After the band scored a number of hits for Warner's eastwest label, the song was remixed and issued by Virgin as a CD, [15] cassette [16] and 12" single in October 1995. This version featured new remixes by Hooj Choons' Red Jerry and German Eurodance duo Snap!, and would peak at #16 on the UK singles chart. [17] The release coincided with the issue of the group's second Greatest Hits compilation album shortly afterwards (which featured the Snap 7 inch remix), while the main 7 inch remix by Red Jerry was put on NOW 32 by Virgin/EMI/Polygram, alongside dance acts like Goldie, Candy Girls and Wildchild. [18]

As of November 2012, "Don't You Want Me" was the 23rd best-selling single in the UK, with 1.55 million copies sold. [3] On 23 March 2014, the song re-entered the UK Singles Chart at #19 and debuted at #1 in the Scottish singles charts thanks to a social media campaign by fans of Aberdeen Football Club. [19] In 2017 it was reported to be the 43rd most successful single in UK chart history with sales and streams combined. [20]

In 2021, Viacom International Studios put into production a music chart programme called The 80s Greatest Hits 1980-1989 for Channel 5 [21] and asked the Official Charts Company (OCC) to provide the countdowns for the series, based on the best-selling singles for each year. When the 1981 episode was broadcast (now under the title of Britain's Favourite 80's Songs) [22] "Don't You Want Me" was placed at number one, [2] with the OCC now confirming it was the official best-selling song of 1981 with an estimated 1.15 million sales (previously the title had gone to "Tainted Love" by Soft Cell, which now has been put in second place with 1.05 million sales).

Music video

Susan Ann Sulley in the 1981 "Don't You Want Me" video, December 1981. Sue DYWM.jpg
Susan Ann Sulley in the 1981 "Don't You Want Me" video, December 1981.

In 1981, record company Virgin were becoming aware that the promotional music video was evolving into an important marketing tool, with MTV being launched that year. Because it was agreed[ by whom? ] that the video for "Open Your Heart" had looked "cheap and nasty",[ citation needed ] Virgin commissioned a much more elaborate and expensive promotional video for "Don't You Want Me".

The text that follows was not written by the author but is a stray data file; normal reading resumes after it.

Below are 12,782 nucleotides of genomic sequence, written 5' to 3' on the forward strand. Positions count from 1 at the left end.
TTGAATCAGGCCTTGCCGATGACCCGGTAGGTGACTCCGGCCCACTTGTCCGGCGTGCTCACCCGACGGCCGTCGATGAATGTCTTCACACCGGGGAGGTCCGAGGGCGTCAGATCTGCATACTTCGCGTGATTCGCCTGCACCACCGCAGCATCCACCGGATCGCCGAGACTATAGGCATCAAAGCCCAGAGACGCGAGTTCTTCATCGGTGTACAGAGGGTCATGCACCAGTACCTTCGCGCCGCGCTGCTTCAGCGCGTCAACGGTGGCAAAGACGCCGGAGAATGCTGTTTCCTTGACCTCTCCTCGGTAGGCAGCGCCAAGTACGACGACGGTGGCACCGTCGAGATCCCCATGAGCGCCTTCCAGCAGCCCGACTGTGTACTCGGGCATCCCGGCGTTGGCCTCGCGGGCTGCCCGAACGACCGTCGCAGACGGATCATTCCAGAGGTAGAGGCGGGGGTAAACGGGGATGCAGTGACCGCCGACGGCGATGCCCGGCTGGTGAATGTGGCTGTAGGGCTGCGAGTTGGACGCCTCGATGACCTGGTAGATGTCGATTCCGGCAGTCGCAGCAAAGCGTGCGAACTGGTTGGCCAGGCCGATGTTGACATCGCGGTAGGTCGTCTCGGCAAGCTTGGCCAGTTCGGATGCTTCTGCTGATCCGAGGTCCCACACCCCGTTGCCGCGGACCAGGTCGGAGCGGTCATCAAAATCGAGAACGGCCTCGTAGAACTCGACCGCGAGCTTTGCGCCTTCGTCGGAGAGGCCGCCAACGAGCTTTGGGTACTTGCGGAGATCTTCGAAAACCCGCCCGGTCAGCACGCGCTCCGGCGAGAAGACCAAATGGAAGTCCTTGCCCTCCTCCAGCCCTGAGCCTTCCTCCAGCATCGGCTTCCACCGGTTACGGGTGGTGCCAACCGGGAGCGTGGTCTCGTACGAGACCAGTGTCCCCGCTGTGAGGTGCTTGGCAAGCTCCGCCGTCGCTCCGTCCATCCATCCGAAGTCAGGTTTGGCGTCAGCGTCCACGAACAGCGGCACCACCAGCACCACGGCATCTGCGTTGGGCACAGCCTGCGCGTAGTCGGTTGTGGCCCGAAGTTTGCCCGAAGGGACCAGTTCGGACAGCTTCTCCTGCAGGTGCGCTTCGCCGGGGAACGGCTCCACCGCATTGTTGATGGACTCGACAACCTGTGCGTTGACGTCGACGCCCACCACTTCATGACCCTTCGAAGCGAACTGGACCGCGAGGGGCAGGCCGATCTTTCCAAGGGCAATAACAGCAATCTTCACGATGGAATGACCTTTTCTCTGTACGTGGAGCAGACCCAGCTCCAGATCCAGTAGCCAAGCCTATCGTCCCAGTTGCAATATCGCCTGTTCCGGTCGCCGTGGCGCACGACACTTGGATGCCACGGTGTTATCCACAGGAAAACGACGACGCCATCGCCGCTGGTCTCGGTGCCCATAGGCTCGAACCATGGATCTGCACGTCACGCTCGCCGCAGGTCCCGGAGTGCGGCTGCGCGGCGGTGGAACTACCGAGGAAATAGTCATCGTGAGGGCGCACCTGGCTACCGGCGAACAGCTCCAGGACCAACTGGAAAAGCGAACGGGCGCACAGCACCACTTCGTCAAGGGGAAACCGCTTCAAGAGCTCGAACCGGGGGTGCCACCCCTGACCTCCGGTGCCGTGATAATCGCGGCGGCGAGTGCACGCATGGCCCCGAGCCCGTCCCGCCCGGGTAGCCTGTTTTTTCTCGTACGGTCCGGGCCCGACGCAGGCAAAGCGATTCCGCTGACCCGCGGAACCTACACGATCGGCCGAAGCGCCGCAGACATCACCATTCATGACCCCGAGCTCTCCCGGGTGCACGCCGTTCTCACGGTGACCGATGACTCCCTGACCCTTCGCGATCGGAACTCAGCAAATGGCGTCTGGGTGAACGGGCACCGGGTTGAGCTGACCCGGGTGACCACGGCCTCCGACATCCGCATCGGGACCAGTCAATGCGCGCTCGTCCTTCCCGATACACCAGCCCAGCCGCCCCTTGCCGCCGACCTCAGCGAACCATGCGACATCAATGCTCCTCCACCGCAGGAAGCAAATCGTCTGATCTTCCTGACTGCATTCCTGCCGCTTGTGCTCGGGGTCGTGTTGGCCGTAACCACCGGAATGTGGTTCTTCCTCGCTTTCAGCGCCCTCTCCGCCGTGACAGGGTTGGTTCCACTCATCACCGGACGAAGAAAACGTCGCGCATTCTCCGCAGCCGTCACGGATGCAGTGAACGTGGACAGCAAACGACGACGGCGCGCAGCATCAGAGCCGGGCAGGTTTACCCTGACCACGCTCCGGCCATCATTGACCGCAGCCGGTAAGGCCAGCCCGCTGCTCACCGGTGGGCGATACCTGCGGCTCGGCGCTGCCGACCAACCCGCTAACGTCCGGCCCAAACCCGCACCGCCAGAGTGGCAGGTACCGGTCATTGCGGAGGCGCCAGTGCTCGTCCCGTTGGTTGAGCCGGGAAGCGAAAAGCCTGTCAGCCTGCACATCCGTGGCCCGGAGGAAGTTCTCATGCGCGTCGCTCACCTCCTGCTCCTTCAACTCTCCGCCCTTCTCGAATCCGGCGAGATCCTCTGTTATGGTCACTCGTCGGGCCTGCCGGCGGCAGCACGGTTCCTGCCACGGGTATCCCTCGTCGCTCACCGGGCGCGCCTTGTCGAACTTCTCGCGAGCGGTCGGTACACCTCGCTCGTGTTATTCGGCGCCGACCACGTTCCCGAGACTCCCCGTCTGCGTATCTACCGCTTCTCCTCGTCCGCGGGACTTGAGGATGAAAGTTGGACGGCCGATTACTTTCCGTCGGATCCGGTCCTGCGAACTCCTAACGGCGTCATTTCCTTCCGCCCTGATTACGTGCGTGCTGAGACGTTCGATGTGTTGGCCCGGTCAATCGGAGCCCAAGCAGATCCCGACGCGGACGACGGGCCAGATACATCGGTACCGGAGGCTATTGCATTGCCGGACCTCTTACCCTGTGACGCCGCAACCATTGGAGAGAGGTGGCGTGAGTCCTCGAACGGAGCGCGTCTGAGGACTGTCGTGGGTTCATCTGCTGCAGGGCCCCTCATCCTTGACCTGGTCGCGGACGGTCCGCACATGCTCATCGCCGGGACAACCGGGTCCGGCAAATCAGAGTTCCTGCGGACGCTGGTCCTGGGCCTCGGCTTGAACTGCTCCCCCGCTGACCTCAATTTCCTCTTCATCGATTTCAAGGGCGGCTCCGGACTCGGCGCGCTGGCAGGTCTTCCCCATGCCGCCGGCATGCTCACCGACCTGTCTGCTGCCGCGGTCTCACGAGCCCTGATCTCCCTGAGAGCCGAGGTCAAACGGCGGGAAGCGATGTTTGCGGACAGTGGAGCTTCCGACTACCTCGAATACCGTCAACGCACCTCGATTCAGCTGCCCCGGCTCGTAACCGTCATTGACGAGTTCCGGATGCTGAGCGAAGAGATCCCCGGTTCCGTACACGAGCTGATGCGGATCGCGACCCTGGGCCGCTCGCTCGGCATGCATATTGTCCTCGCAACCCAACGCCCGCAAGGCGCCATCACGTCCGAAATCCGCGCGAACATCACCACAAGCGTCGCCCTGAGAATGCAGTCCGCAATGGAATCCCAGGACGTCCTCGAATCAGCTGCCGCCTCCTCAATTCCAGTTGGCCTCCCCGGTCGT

The video for the song was filmed near Slough, Berkshire, during November 1981 and has the theme of the filming and editing of a murder-mystery film, featuring the band members as characters and production staff. Because it is a "making-of" video, both crew and camera apparatus appear throughout. The video was conceived and directed by the Irish filmmaker Steve Barron, and has at its core the interaction between a successful actress (also a second negative cutter) played by Susan Ann Sulley walking out on "film director" Philip Oakey on a film set. It is loosely based on the film A Star Is Born . Near the end of the video, Wright, who also plays a film editor, has an expression on his face while the camera pulls back to reveal that the negative room where Oakey, Wright and Sulley were working is yet another set (the camera can be seen in the mirror's reflection).

Filmed on a cold, wet winter night, the video was shot on 35mm film instead of the cheaper videotape prevalent at the time. Sulley claims that Barron was heavily influenced by the cinematography in Ultravox's video for "Vienna" (directed by Russell Mulcahy earlier that year). Barron was also influenced by François Truffaut and his film Day for Night , and, because of that, the clapperboard seen in the video bears the inscription "Le League Humaine" as a tribute to Truffaut.

The video is credited[ by whom? ] for making Oakey, Sulley and Catherall visual icons of the early 1980s, but it became controversial later[ citation needed ] for a scene involving the murder-mystery film subplot in which Jo Callis appears to shoot Catherall (and later in the video repeated with Oakey shooting Sulley) with a pistol from a car window (a Saab 99 turbo). The scene is cut out of the DVD version and usually when shown on music television, replaced with a montage of other shots from the video edited in slow motion. The other car used in the video is a gold W-reg (1981–82) Rover SD1 carrying the registration plate "GCK 68W". DVLA records show that this car's last period of Vehicle Excise Duty expired on 24th April 1992. In a 1995 interview, Catherall mentioned that the car Callis was driving had to be pushed into shot as he could not drive at the time, to which Sulley added "he still can't!" [23]

The video was released in December 1981.

Track listing

1981 release

7" vinyl (Virgin VS466)
  1. "Don't You Want Me" – 3:57
  2. "Seconds" – 4:59
12" vinyl (Virgin VS466-12)
  1. "Don't You Want Me" – 3:57
  2. "Seconds" – 4:59
  3. "Don't You Want Me (Ext. Dance Mix)" – 7:30

1995 release

CD (Virgin VSCDT1557)
  1. "Don't You Want Me (Red Jerry 7" Remix)" - 3:43
  2. "Don't You Want Me (Snap 7" Remix)" - 3:58
  3. "Don't You Want Me (Red Jerry 12" Remix)" - 6:11
  4. "Don't You Want Me (Snap 12" Extended Remix)" - 6:14
  5. "Don't You Want Me (Red Jerry Dub Mix)" - 7:01
  6. "Don't You Want Me (Original Version)" - 3:57
12" vinyl (Virgin VST1557)
  1. "Don't You Want Me (Snap 12" Extended Remix)" - 6:12
  2. "Don't You Want Me (Red Jerry 12" Remix)" - 6:09
Cassette (Virgin VSC 1557)
  1. "Don't You Want Me (Red Jerry 7" Remix)" - 3:43
  2. "Don't You Want Me (Snap 7" Remix)" - 3:58
  3. "Don't You Want Me (Red Jerry 12" Remix)" - 6:11
  4. "Don't You Want Me (Original Version)" - 3:57